Contents of the Summer 2014 Northants News

The Zone 6 Open Day 2014                           David Kirkbright

Saturday May 16th, time for the annual Zone 6 pilgrimage to pay homage at the collections of members from one of our branches. This time it was the turn of the Harrow Branch, an area I knew well from my past life when I lived in the area. Jeff & Diana turned up at Lakes Lane at just gone 10.00 and we transferred to my car for the drive down. We joined the M1 and were instantly concerned that so many others were also heading our way; how could the Harrow members cope with so many? We soon realised that most of the travellers were refugees from Hull escaping all the cactophiles using their home town for embarkation on ferries to the Dutch nurseries. It seems they were engaging in a gathering at Wembley Stadium for a ritual contest for a silver cup.

After about 40 minutes of my sedate passage down the M1 and a scenic tour round the outskirts of Watford we arrived at the home of Martin Edwards at Eastcote. Here the ritual welcome of ‘Hello, would you like a tea or coffee?’ was met with the password, ‘yes please, coffee black and strong’. Having passed the test we were allowed into the greenhouse, a new installation of 12ft x 24ft with one end sectioned off for a hotter area.

The highlight for me was Martin’s collection of Ariocarpus, Obregonias, Strombocactus and Aztekiums all bursting with health and covered in pale wool in the crown. Some strange plants that need identifying were accompanied by many choice Euphorbias and Pachypodiums all just breaking into growth and flower. This was a great collection that fitted well with my tastes.

A collection of fine Ariocarpus

A collection of fine Ariocarpus

A view in Martin Edwards’ greenhouse with fine Ariocarpus. Martin’s Aztekiums and Obregonia.

Ariocarpus retusus

A clustering Ariocarpus fissuratus

wooly Obregonia denegrii

Super hairy Ariocarpus retusus

Superb clustering Ariocarpus  fissuratus

Obregonia denegrii. Again a plant with abundant wool.

As the publicity blurb had said the hosts would be taking a lunch break from 1.00 to 2.00 we retired to a local hostelry for a drink and snack before driving across the region to Barnet via Stanmore where hordes of Hull supporters were parking for the rail journey to Wembley. Eventually we came to the site where Derek Tribble houses part of his collection. At this venue he keeps many of his cacti and most of his Tylecodons while the rest of his South African plants are at another place. This collection brings together many plants that require an expert enthusiast such as Derek to understand and grow.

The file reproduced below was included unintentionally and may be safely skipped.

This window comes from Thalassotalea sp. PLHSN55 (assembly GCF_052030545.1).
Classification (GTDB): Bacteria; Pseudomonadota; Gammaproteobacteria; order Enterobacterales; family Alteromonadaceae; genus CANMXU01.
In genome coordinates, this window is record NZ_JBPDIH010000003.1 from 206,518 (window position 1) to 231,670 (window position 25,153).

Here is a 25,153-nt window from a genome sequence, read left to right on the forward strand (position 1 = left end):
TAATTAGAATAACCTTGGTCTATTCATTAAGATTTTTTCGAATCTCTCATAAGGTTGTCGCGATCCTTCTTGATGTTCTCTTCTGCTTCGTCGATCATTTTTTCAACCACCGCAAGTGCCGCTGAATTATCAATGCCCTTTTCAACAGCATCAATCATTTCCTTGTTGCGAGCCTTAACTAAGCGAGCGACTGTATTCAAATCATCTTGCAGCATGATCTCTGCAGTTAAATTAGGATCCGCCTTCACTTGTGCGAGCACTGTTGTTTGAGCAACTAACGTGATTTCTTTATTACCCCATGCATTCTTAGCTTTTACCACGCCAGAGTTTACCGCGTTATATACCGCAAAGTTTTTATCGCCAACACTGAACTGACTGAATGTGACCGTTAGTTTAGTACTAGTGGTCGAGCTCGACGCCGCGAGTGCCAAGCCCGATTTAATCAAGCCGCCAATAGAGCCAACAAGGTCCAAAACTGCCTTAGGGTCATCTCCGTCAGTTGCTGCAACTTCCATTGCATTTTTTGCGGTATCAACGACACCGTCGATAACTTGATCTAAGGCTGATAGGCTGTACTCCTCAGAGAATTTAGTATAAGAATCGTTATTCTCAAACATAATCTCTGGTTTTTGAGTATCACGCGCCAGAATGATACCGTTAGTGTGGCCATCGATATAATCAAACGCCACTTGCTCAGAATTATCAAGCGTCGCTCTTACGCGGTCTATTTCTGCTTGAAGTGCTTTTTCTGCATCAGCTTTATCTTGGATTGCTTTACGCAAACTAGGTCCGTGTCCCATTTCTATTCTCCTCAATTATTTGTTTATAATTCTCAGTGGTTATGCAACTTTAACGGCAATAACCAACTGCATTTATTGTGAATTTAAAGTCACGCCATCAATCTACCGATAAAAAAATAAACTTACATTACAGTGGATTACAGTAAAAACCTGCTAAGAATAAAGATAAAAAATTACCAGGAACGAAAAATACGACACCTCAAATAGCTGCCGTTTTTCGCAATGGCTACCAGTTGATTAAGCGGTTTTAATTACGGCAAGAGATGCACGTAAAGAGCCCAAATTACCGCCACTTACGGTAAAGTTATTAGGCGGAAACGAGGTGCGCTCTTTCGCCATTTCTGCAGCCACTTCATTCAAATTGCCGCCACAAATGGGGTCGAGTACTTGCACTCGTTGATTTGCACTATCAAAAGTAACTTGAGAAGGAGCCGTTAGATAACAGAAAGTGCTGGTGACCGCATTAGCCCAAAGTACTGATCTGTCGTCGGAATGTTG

Finally leaving Derek’s collection we drove the couple of miles to the home of Elizabeth Pendleton where after the usual coffee and cake we wandered through her immaculate garden filled with fascinating plants to her two greenhouses. One housing a general collection of cacti (other succulents were almost totally non-existent) the other dedicated to her collection of hybrid Echinopsis which unfortunately required another 10 days or so before the small fluffy buds would mature into their cascade of colour.

Pachypodium horembense

After a very pleasant day travelling round these collections, meeting up with the owners and other visitors we eventually headed back home. Although there were plants for sale I managed to resist all but one as recent purchases in Holland and Germany and at the Cocozza auction had more than replaced any winter losses and my tardis (sorry greenhouse) is bursting at the seams.

Our thanks to Harrow branch Martin Edwards, Derek Tribble, Elizabeth Pendleton and their families for their hospitality.


Left: Finally, lurking in the corner, a show quality Pachypodium horombense in Martin’s greenhouse.


Remembering an old friend                               Roland Tebbenham

Many readers might know that I like Neoporterias, now known as Eriosyce subgenus #3 Neoporteria according to the NCL. It probably comes as no surprise to some of you that I bought a fine old plant labelled Neoporteria curvispina ‘grandiflora’ at the auction of Jim Lewis’s plants in 2012 to add to my two dozen plus members of that sub-genus.

This spring the plant flowered in spectacular fashion. Looking carefully at the spination and flower form it is unlikely to be E. curvispina, more likely to be E. subgibbosa subsp. subgibbosa. But never mind the name on the label, I acquired a well-grown, fine old plant now more than 25cm tall and 10cm in diameter. It is a light brownish-green, like many Neoporterias, with strong spination. 

I have enjoyed good shows of flowers on my old Eriosyce senilis for more than twenty years, but this year Jim’s plant surpassed even that. It was a fine way to remember an old friend and good servant of our Branch, who served as Secretary and Vice-Chairman for sixteen years. I hope you too have some plants in your collections that are ‘heirlooms’ to remind you of old friends made through our absorbing hobby.


Eriosyce (Neoporteria) subgibbosa

Above: Eriosyce subgibbosa in Roland’s collection.

  back to contents of Northants News